A PCT application allows an applicant to secure a filing date for an invention, while leaving the decision regarding which PCT countries to pursue patent protection in for another (much later) date. The international stage of a PCT application extends 30 or 31 months from the priority date of the PCT application in most PCT countries, allowing an applicant time to market his or her invention prior to committing to the substantial expense of national stage entry and prosecution potentially in multiple countries. Additionally, the results of a patentability search performed by the selected search authority during the international stage may be an indicator of the likelihood of successfully obtaining patent protection, and may be informative of claim amendments that can be made to arrive at patentable scope.
If the applicant ultimately decides to seek protection in the United States, he or she is faced with another choice: whether to proceed with traditional national stage entry of the PCT application under 35 U.S.C. 371, or instead file a nonprovisional application under 35 U.S.C. 111(a) claiming priority to the PCT application. With respect to the latter, as long as the PCT application designates the United States, a continuation, divisional, or continuation-in-part application claiming the benefit of the filing date of the PCT application may be filed while the PCT application is pending. See 35 U.S.C. 111(a), 37 C.F.R. 1.53(b), MPEP 211.01(c). An application filed under Section 1.111 claiming priority to a PCT application has historically been referred to as a “bypass continuation” as it bypassed the pre-AIA requirements for national stage entry under 35 U.S.C. 371(c), and so was often used by applicants unable to produce an oath or declaration or a submission of an English-language translation of the international application by the national stage entry deadline.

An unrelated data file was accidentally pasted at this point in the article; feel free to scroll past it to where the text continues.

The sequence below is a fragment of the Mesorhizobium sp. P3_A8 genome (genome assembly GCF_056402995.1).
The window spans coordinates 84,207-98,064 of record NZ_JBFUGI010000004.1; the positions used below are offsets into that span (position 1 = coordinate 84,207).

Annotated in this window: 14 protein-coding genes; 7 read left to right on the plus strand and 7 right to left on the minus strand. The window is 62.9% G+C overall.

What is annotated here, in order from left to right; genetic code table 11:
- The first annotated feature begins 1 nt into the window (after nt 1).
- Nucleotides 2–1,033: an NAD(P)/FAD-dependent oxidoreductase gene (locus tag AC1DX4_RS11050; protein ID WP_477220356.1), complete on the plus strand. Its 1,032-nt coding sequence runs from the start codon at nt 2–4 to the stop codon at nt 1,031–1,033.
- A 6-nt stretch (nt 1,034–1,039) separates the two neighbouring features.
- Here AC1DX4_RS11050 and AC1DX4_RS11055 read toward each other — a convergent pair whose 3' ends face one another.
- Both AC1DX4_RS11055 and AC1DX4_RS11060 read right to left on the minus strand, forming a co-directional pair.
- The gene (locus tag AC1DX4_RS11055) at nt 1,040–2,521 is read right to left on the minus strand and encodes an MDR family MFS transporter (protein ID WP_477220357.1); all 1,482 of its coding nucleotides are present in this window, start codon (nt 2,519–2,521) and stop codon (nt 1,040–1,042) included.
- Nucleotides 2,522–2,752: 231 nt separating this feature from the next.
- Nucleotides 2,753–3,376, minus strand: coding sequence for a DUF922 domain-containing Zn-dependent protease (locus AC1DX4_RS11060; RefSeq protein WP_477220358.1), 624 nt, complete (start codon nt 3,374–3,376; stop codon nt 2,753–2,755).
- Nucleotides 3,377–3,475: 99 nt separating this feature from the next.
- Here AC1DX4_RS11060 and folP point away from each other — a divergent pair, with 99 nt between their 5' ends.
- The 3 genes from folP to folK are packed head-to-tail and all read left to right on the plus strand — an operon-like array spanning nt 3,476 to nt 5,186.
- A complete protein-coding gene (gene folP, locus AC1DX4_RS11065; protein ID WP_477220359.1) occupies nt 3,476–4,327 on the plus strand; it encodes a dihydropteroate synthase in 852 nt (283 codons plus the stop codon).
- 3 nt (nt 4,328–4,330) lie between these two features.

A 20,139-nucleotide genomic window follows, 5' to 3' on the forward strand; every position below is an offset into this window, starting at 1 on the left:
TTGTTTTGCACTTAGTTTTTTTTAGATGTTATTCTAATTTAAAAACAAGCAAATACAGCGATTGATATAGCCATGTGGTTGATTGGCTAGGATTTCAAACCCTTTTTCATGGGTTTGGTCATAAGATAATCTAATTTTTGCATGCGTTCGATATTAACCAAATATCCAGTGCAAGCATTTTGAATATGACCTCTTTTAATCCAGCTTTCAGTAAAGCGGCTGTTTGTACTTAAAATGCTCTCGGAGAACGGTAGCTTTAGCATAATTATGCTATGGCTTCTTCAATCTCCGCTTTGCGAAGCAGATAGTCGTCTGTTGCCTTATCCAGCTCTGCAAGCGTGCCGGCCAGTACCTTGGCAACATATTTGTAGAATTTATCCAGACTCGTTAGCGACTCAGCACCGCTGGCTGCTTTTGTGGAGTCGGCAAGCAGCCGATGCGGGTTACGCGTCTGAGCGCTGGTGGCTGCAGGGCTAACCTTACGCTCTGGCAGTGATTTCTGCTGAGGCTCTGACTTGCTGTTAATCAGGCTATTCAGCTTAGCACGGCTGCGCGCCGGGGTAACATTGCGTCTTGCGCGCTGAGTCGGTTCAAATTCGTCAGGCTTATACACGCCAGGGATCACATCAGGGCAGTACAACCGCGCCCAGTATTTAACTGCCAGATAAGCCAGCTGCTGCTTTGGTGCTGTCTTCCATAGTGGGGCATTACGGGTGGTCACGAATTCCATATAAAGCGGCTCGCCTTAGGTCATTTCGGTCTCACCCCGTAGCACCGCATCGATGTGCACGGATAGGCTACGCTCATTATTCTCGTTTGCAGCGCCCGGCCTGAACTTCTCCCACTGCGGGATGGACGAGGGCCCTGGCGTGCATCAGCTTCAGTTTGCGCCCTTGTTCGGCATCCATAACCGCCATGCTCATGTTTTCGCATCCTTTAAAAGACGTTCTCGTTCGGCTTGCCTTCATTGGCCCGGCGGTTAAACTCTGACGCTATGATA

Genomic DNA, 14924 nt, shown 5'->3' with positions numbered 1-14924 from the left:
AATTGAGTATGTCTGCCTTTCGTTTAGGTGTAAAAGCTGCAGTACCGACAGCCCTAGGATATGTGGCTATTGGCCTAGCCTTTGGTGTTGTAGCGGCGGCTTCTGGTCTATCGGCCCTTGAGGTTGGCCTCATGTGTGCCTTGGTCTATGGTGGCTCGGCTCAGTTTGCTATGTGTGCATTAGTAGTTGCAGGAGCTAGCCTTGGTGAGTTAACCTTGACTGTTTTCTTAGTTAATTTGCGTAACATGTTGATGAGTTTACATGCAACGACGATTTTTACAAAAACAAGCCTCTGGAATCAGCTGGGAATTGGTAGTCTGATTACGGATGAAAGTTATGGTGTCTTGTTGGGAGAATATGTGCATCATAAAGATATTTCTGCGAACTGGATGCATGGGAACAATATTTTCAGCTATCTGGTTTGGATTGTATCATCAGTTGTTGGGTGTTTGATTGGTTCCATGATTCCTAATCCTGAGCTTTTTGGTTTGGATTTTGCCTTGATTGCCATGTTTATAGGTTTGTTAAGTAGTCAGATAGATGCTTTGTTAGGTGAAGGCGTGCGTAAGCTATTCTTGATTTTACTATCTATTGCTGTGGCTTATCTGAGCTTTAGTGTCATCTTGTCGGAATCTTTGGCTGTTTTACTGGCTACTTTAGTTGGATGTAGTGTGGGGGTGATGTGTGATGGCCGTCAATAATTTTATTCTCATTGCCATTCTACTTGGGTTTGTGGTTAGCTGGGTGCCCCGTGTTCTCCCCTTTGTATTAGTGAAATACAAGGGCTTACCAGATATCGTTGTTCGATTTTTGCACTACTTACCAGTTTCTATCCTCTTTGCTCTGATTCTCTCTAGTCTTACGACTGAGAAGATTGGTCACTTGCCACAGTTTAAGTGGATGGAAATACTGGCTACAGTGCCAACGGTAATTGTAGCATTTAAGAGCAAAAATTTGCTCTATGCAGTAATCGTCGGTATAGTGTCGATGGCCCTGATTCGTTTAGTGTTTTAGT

Prior Art Consideration
One benefit of a bypass continuation-in-part application is the ability to expand the disclosure to add new embodiments developed since the international filing date. In contrast, no new matter may be added under the national stage entry option. One must beware, however, that in some circumstances, the PCT application will be considered prior art against any claims supported only by the new content of the bypass continuation-in-part application. For example, 35 U.S.C. 102(a) recites that, “[a] person shall be entitled to a patent unless (1) the claimed invention was patented, described in a printed publication, or in public use, on sale, or otherwise available to the public before the effective filing date of the claimed invention”. One exception to Section 102(a)(1) is that a disclosure made one year or less before the effective filing date of a claimed invention is not prior art if the disclosure was made by the inventor or joint inventor or by another who obtained the subject matter disclosed directly or indirectly from the inventor or a joint inventor. See 35 U.S.C. 102(b)(1).
Timing as a Critical Component
If the PCT application published more than one year prior to filing of the bypass continuation-in-part application, the Section 102(a)(1) bar to patentability is triggered. For this reason, if a bypass continuation-in-part route is a possibility, it should be docketed for consideration and filing not more than 12 months after the publication date of the PCT application, and ideally prior to the publication date of the PCT. Under PCT Article 21, publication of the PCT application occurs promptly after the expiration of 18 months from the earliest priority date of the PCT application. Accordingly, while a PCT application is in the international stage, practitioners should calendar the expected publication date of the PCT application and monitor an applicant’s continuing innovation to make the best choice between national stage entry and the bypass continuation-in-part route.